The difficulty of returning heavy vehicle testing to normal in the wake of a temporary halt earlier this year has been underlined by a call from the Freight Transport Association (FTA) for a long-term “resilient solution” that involves a one-year exemption for highly compliant operators.FTA says that a backlog of up to 250,000 heavy vehicle tests will be caused by DVSA’s decision to temporarily remove its staff from Authorised Testing Facilities (ATFs) in March. Testing has since resumed, but at a reduced capacity.As a result, FTA has written to Transport Minister Baroness Vere to request that highly compliant operators, such as those that are members of DVSA’s Earned Recognition scheme or those with a green OCRS score, can move from the current short exemption period to a one-year exemption. FTA has confirmed that its proposal for a one-year exemption captures PSVs.“Demand can be relieved if the government says that under these extreme circumstances, the lowest risk operators – and particularly those that qualify for Earned Recognition – should be taken out of the system for 2020,” says Head of Road Freight Regulation Policy James Firth. “Otherwise, we fear that the testing system will not cope.”One-year testing exemption avoids worst case scenario: FTAMr Firth adds that in a worst-case scenario, temporary exemptions may have to be issued for such a length of time that some high-risk operators’ vehicles could go without a test for 24 months.An earlier communication from DVSA had indicated that it plans to continue issuing three-month temporary exemptions until March 2021.Under those proposals, heavy vehicles that come due for test as part of their normal schedule until the end of March 2021 will be awarded one three-month extension. Of those that have already been issued exemptions, only those originally due for test in April 2020, and those due in March 2020 that were not tested, will receive two extensions, to October and September respectively.The plans from DVSA show that from April 2021, no further exemptions will be awarded and that the testing schedule will return to normal from that point.The ATF Operators Association (ATFOA) has repeatedly called into question whether DVSA will be able to supply enough testing capacity in months where exemptions mean that an inflated number of tests will fall due.The Confederation of Passenger Transport (CPT) has previously suggested that testing capability will be constrained into the autumn. CPT has said that with steps in place to mitigate coronavirus COVID-19, testing capacity runs at around 75% of the norm.DVSA has not confirmed that it shared with at least one trade association its proposals to continue issuing temporary exemptions until March 2021. But the Business and Planning Bill – introduced in late June – contains a clause that would simplify that process.Support for legislative change to permit delegated testingATFOA has continued to advocate the introduction of delegated testing. Under that process, a suitably qualified technician employed by the ATF would carry out the task. It says that if adopted, delegated testing would help to return the backlog to normal by September.Its efforts to secure delegated testing are being supported by Lord Attlee. He has tabled an amendment to the Business and Planning Bill that would permit the Secretary of State for Transport to designate individuals employed by ATFs to carry out testing on some heavy vehicles. That amendment is to be resubmitted to allow delegated testing for PSVs.Speaking to routeone, Lord Attlee says that changes to compliance levels and vehicle standards within the road transport industry mean that there should be no issue with a competent person who is not a DVSA employee undertaking testing.ATFOA Chairman Stephen Smith notes that the odds are against the legislation being changed to allow delegated testing. However, but he says that the Association will continue to highlight what it believes is DVSA’s “flawed logic” of allowing only its own staff to test heavy vehicles.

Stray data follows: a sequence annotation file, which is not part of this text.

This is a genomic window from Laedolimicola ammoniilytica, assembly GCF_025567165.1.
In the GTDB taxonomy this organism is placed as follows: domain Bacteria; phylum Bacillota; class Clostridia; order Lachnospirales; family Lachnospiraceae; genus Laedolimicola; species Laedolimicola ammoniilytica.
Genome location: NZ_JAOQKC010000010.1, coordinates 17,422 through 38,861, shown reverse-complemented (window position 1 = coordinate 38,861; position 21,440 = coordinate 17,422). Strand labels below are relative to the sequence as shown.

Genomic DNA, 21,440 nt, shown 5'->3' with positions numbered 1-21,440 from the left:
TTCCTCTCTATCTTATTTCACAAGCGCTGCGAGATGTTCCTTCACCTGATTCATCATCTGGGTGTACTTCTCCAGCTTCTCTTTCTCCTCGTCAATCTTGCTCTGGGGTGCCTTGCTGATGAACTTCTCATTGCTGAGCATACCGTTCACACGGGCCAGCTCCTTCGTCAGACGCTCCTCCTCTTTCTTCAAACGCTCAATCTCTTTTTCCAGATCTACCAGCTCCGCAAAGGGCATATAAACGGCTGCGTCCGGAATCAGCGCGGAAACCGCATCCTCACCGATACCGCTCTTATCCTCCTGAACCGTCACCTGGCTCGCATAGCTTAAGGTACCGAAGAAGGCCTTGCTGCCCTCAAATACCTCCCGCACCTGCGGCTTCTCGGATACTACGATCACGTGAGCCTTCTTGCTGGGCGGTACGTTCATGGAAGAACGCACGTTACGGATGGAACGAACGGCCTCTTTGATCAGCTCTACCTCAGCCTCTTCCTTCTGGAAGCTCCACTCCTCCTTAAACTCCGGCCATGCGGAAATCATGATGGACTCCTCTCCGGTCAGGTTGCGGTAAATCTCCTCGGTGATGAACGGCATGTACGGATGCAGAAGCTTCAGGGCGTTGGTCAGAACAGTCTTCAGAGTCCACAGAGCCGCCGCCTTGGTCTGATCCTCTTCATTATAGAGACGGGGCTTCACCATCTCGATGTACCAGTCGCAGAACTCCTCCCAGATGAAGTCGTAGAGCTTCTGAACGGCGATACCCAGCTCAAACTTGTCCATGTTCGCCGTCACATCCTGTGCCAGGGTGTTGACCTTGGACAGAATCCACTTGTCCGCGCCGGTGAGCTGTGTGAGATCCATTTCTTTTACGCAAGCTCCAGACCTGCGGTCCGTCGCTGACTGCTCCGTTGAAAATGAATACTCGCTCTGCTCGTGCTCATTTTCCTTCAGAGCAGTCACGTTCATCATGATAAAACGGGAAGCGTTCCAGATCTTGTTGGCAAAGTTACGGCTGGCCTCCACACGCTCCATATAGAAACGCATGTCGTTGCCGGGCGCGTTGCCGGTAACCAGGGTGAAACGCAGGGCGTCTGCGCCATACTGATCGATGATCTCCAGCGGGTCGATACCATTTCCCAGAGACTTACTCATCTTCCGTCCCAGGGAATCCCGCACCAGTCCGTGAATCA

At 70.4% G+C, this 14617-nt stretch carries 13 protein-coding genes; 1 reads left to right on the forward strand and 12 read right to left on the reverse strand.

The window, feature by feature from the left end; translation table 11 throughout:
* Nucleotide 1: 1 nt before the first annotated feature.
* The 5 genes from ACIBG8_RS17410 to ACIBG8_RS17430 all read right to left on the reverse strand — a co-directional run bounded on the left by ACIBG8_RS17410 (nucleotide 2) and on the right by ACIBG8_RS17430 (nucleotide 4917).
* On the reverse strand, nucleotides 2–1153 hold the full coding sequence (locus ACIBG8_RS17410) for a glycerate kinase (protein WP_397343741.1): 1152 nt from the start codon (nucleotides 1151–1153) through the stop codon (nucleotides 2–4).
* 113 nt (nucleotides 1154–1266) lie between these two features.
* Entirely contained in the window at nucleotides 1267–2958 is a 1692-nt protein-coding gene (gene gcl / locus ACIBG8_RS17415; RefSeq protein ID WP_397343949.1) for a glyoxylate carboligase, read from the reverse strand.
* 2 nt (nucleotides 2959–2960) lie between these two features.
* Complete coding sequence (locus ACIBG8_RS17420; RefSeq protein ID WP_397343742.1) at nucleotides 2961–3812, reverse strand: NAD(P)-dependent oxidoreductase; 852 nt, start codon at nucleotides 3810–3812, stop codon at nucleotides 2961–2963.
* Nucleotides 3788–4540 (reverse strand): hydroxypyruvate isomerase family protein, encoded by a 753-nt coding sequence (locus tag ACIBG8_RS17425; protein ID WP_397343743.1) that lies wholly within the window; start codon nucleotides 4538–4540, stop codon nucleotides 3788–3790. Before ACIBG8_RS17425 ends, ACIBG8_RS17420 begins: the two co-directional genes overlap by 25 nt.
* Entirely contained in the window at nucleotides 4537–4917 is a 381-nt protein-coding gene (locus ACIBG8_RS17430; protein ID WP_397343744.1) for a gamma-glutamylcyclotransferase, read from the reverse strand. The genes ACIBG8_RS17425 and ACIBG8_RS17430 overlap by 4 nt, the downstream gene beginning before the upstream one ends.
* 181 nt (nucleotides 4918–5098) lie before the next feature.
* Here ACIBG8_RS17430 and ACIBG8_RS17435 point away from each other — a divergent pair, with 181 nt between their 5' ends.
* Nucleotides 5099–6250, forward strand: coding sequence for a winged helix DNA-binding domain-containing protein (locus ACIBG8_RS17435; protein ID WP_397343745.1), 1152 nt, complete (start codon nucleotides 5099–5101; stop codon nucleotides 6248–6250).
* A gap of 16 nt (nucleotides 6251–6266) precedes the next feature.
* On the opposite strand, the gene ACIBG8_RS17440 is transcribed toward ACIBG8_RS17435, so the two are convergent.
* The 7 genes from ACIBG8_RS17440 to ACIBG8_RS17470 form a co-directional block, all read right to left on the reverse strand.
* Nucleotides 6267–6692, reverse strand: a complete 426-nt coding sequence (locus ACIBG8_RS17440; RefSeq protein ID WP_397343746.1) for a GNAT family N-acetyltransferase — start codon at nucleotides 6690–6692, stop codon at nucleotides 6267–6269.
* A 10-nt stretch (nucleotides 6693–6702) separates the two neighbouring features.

Paul McCartney sat down recently with Impossible.com‘s Lily Cole to discuss song writing, and although McCartney was not able to get to ever question, he was kind enough to post several questions and answers afterwards to his website. This Q and A did not disappoint.When asked about his feelings towards students studying popular music with a focus on the The Beatles, he replied, “For me it’s ridiculous, and yet very flattering. Ridiculous because we never studied anything, we just loved our popular music: Elvis, Chuck Berry, Little Richard, Fats Domino, etc. And it wasn’t a case of ‘studying’ it. I think for us, we’d have felt it would have ruined it to study it. We wanted to make our own minds up just by listening to it. So our study was listening. But to be told – as I was years ago now – that The Beatles were in my kid’s history books? That was like ‘What?! Unbelievable, man!’ Can you imagine when we were at school, finding yourself in a history book?!”In another interesting response, McCartney takes up the evolution of the music “industry.” He says that when The Beatles began their assent to the top that there wasn’t much of an “industry,” per se. “Now it is very much an industrial pursuit. Then it was just a sort of gang of groups that all happened to know each other and play and it was a sort of a more casual scene. Then they started calling it the ‘music business’, but we kind of ignored that word, we didn’t take the word ‘business’ too seriously.” McCartney continues, saying “as it went on and we got more popular and you realised that there was a lot of money involved, ‘business’ and ‘industry’ became how people referred to it. So yeah, it’s just got more serious.”For a complete transcript of the interview visit Paul McCartney’s official website..
Boston-based jam band up and comers The Jauntee have revealed an extended tour schedule, spanning from mid-February through the beginning of April. The band kicks off their new tour on February 12th in Wilkes-Barre, PA, and has stops planned at the Brooklyn Bowl, Nectar’s and more in the Northeast, before heading out West to Colorado. The tour also sees them play alongside a number of jam favorites, including Formula 5, The Fritz, Sprocket, The Southern Belles, Dangermuffin, Dopapod, LITZ, and Gang of Thieves. Don’t miss out!Check out the full tour schedule below, and head to the band’s website for further details.